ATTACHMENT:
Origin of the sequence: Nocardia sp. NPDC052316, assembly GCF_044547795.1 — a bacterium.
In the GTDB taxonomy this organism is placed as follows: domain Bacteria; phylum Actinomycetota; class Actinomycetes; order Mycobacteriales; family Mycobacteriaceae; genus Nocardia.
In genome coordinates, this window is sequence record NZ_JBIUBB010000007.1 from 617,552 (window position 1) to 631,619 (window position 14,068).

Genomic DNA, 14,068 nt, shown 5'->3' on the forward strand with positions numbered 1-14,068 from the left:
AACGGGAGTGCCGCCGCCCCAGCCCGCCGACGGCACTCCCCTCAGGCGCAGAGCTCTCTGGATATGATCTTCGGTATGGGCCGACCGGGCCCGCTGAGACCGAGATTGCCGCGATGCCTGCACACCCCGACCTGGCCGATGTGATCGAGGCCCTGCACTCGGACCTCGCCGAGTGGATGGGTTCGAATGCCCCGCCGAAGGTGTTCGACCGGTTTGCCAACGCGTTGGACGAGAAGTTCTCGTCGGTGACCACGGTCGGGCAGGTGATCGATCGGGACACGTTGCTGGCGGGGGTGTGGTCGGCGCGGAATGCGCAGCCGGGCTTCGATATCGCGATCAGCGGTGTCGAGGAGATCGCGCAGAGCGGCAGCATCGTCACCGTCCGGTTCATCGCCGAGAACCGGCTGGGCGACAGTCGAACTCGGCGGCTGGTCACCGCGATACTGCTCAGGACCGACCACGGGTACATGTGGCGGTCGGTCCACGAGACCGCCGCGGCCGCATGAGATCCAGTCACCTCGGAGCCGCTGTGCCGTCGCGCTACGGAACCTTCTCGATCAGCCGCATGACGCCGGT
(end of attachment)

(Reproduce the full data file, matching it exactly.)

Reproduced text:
Origin of the sequence: Nocardia sp. NPDC052316, assembly GCF_044547795.1 — a bacterium.
In the GTDB taxonomy this organism is placed as follows: domain Bacteria; phylum Actinomycetota; class Actinomycetes; order Mycobacteriales; family Mycobacteriaceae; genus Nocardia.
In genome coordinates, this window is sequence record NZ_JBIUBB010000007.1 from 617,552 (window position 1) to 631,619 (window position 14,068).

Genomic DNA, 14,068 nt, shown 5'->3' on the forward strand with positions numbered 1-14,068 from the left:
AACGGGAGTGCCGCCGCCCCAGCCCGCCGACGGCACTCCCCTCAGGCGCAGAGCTCTCTGGATATGATCTTCGGTATGGGCCGACCGGGCCCGCTGAGACCGAGATTGCCGCGATGCCTGCACACCCCGACCTGGCCGATGTGATCGAGGCCCTGCACTCGGACCTCGCCGAGTGGATGGGTTCGAATGCCCCGCCGAAGGTGTTCGACCGGTTTGCCAACGCGTTGGACGAGAAGTTCTCGTCGGTGACCACGGTCGGGCAGGTGATCGATCGGGACACGTTGCTGGCGGGGGTGTGGTCGGCGCGGAATGCGCAGCCGGGCTTCGATATCGCGATCAGCGGTGTCGAGGAGATCGCGCAGAGCGGCAGCATCGTCACCGTCCGGTTCATCGCCGAGAACCGGCTGGGCGACAGTCGAACTCGGCGGCTGGTCACCGCGATACTGCTCAGGACCGACCACGGGTACATGTGGCGGTCGGTCCACGAGACCGCCGCGGCCGCATGAGATCCAGTCACCTCGGAGCCGCTGTGCCGTCGCGCTACGGAACCTTCTCGATCAGCCGCATGACGCCGGT